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Kauai’s night sky – September edition

Mahalo to all who came out to the August starwatch at Kaumakani.

We had excellent views of Saturn, Jupiter and many star clusters and nebulae. Adults and keiki alike were left amazed at what they saw through the Kauai Educational Association for Science and Astronomy telescopes.

KEASA astronomers are always open to questions, so anyone can learn a lot about the universe at these events as well as take in some awe-inspiring views of the heavens.

It’s not too late to catch Saturn and Jupiter in the evening. After sunset, Jupiter can be seen towards the southwest, and Saturn high overhead towards the south. Jupiter will be the brightest object in the night sky after the moon.

Saturn is also relatively bright and yellowish compared to most stars. When many people see Jupiter through a telescope for the first time, they are surprised that four of its moons are easily visible. Sometimes you can even see the shadow of one of the moons on the planet’s face, an eclipse on Jupiter seen all the way from Earth.

If you look towards the south in September after sunset, once it is completely dark, you will notice the haze of the Milky Way, which is the name given to our entire galaxy and includes our own solar system and almost everything you can see with your naked eye in the night sky.

The haze is particularly bright in this part of the sky because you are looking towards the center of our galaxy, where the densest concentrations of stars and nebulae are.

That means this area is particularly rich for viewing through a telescope or binoculars. Scanning this area will reveal many open star clusters and star-forming nebula (enormous concentrations of dust and gas in space). You will also see the Milky Way haze for what it really is — countless distant stars too far away to see as individual points of light without a telescope, whose cumulative light creates the haze we see.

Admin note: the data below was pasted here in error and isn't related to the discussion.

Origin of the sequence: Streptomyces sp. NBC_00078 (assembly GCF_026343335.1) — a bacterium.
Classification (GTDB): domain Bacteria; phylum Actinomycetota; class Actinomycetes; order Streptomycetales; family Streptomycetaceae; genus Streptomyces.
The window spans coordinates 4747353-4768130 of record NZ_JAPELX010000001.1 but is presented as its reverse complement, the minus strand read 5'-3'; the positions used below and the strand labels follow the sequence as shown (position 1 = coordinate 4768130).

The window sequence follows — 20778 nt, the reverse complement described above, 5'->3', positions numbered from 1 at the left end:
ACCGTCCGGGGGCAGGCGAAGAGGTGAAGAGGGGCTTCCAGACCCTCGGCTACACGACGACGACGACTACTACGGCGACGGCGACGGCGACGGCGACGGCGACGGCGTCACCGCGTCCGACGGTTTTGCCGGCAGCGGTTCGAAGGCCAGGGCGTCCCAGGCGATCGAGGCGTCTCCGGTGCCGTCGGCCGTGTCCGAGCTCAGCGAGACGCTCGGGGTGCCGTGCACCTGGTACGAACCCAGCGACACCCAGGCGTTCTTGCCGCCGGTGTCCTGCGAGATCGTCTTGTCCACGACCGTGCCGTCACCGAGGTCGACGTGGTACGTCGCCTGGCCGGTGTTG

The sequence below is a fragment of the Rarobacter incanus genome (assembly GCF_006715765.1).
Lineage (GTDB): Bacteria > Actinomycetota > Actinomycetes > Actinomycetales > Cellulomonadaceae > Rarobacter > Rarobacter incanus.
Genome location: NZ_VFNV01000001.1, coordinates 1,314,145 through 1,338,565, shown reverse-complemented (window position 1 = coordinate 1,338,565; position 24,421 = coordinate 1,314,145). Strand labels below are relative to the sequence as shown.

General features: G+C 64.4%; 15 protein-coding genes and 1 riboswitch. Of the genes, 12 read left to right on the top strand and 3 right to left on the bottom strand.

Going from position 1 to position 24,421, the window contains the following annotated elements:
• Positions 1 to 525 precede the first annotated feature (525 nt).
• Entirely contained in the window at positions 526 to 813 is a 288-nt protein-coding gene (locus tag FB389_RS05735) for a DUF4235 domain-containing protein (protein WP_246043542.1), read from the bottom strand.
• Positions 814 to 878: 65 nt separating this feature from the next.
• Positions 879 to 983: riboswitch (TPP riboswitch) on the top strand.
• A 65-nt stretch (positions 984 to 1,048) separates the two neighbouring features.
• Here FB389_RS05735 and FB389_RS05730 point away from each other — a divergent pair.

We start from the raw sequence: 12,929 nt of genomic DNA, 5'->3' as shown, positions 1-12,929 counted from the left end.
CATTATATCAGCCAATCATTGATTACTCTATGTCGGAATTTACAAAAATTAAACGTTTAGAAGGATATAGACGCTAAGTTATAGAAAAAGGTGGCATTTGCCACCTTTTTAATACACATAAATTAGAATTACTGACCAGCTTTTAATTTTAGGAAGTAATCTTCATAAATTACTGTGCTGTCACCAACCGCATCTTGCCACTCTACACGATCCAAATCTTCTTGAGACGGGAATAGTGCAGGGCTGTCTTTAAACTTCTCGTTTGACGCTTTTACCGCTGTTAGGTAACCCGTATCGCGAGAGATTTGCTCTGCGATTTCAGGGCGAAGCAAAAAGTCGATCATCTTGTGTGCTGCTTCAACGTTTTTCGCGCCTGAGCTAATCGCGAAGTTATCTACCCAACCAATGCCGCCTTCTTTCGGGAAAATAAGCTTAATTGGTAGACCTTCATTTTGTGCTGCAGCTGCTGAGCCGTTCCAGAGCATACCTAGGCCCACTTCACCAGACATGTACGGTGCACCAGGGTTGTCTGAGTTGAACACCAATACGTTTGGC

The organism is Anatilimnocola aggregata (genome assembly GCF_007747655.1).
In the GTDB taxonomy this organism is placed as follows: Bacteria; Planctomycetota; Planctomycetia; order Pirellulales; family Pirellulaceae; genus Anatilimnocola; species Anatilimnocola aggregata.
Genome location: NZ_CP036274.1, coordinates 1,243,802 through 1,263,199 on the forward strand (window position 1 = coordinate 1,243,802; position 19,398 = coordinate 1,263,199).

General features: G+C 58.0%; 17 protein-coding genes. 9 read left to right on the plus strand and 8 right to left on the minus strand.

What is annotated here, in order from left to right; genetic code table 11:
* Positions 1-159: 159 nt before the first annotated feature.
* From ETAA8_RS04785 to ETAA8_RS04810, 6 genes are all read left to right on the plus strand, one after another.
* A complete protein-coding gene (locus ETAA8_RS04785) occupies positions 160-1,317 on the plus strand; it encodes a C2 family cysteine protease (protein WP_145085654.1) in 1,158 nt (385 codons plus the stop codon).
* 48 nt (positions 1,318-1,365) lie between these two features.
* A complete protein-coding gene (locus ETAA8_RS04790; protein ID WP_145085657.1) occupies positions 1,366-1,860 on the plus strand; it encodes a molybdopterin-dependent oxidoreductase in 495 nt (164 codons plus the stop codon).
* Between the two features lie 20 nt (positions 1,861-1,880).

Constellations in this part of the sky are Sagittarius and Scorpius. Sagittarius is recognizable by its brightest stars forming a teapot shape. The teapot is pointed directly at the center of our galaxy, where lurks a supermassive black hole with four million times the mass of the sun.

Fortunately for us, it is 26,000 light years away. Just to the right of Sagittarius is Scorpius, with its prominent hook shape that reminded ancient Greeks of the tail of a scorpion. This area of the sky contains many bright open and globular star clusters. Some of the most beautiful objects here, if seen through a large-enough telescope, are star-forming nebulae such as the Lagoon Nebula, Trifid Nebula and Swan Nebula. These objects are star factories, clouds of material shaped and illuminated by the young stars within.

In Hawaii, Scorpius is “Ka Makau Nui O Maui,” or “the big fishhook of Maui.” Sagittarius is “Pimoe,” a shape-shifting god in the form of a giant ulua. The fishhook can be seen pulling Pimoe across the sky. In the Kumulipo (Hawaiian creation chant), Maui catches Pimoe and pulls him ashore. Maui then devours all but the tail, leaving it to live on out of pity for Mahanauluehu, the child of Pimoe.

KEASA hosts its monthly public starwatch at the Kauamakani Neighborhood Center mauka softball field on Saturday, Sept. 21. See for the full schedule.

Those attending should arrive at sunset and bring comfortable chairs or blankets.

If the weather is in doubt, call 346-5796 to verify the event is still on. While there, speak to one of the members about the benefits of membership. More stargazers and astronomy enthusiasts are needed to carry KEASA into the future.
Source: The Garden Island

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